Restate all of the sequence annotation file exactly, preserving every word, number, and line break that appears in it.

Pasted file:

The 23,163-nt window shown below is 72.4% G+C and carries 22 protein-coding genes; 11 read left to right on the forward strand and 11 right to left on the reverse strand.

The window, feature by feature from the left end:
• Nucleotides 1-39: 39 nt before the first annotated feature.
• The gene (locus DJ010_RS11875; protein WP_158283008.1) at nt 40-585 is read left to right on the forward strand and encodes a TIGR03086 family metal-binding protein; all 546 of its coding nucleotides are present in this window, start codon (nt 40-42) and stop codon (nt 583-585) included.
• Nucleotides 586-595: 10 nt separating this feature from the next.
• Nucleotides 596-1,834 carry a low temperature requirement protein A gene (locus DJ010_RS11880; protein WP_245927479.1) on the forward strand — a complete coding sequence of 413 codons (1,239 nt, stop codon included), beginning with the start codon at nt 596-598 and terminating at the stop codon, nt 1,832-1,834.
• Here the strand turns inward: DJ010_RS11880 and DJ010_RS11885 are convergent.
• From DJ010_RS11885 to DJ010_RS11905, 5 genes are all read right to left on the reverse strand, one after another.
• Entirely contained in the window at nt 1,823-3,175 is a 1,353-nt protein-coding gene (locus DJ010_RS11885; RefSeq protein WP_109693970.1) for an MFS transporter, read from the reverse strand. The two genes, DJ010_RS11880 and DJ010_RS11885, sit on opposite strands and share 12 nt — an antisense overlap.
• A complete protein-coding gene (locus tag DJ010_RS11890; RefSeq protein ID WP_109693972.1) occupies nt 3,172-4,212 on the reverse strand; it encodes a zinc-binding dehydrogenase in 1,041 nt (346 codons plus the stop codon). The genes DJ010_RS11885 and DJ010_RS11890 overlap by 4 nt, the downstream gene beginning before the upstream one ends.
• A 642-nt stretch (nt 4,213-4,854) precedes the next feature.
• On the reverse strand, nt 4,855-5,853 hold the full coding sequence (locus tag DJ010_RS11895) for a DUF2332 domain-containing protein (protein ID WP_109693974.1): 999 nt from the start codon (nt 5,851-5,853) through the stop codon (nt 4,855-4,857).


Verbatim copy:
The 23,163-nt window shown below is 72.4% G+C and carries 22 protein-coding genes; 11 read left to right on the forward strand and 11 right to left on the reverse strand.

The window, feature by feature from the left end:
• Nucleotides 1-39: 39 nt before the first annotated feature.
• The gene (locus DJ010_RS11875; protein WP_158283008.1) at nt 40-585 is read left to right on the forward strand and encodes a TIGR03086 family metal-binding protein; all 546 of its coding nucleotides are present in this window, start codon (nt 40-42) and stop codon (nt 583-585) included.
• Nucleotides 586-595: 10 nt separating this feature from the next.
• Nucleotides 596-1,834 carry a low temperature requirement protein A gene (locus DJ010_RS11880; protein WP_245927479.1) on the forward strand — a complete coding sequence of 413 codons (1,239 nt, stop codon included), beginning with the start codon at nt 596-598 and terminating at the stop codon, nt 1,832-1,834.
• Here the strand turns inward: DJ010_RS11880 and DJ010_RS11885 are convergent.
• From DJ010_RS11885 to DJ010_RS11905, 5 genes are all read right to left on the reverse strand, one after another.
• Entirely contained in the window at nt 1,823-3,175 is a 1,353-nt protein-coding gene (locus DJ010_RS11885; RefSeq protein WP_109693970.1) for an MFS transporter, read from the reverse strand. The two genes, DJ010_RS11880 and DJ010_RS11885, sit on opposite strands and share 12 nt — an antisense overlap.
• A complete protein-coding gene (locus tag DJ010_RS11890; RefSeq protein ID WP_109693972.1) occupies nt 3,172-4,212 on the reverse strand; it encodes a zinc-binding dehydrogenase in 1,041 nt (346 codons plus the stop codon). The genes DJ010_RS11885 and DJ010_RS11890 overlap by 4 nt, the downstream gene beginning before the upstream one ends.
• A 642-nt stretch (nt 4,213-4,854) precedes the next feature.
• On the reverse strand, nt 4,855-5,853 hold the full coding sequence (locus tag DJ010_RS11895) for a DUF2332 domain-containing protein (protein ID WP_109693974.1): 999 nt from the start codon (nt 5,851-5,853) through the stop codon (nt 4,855-4,857).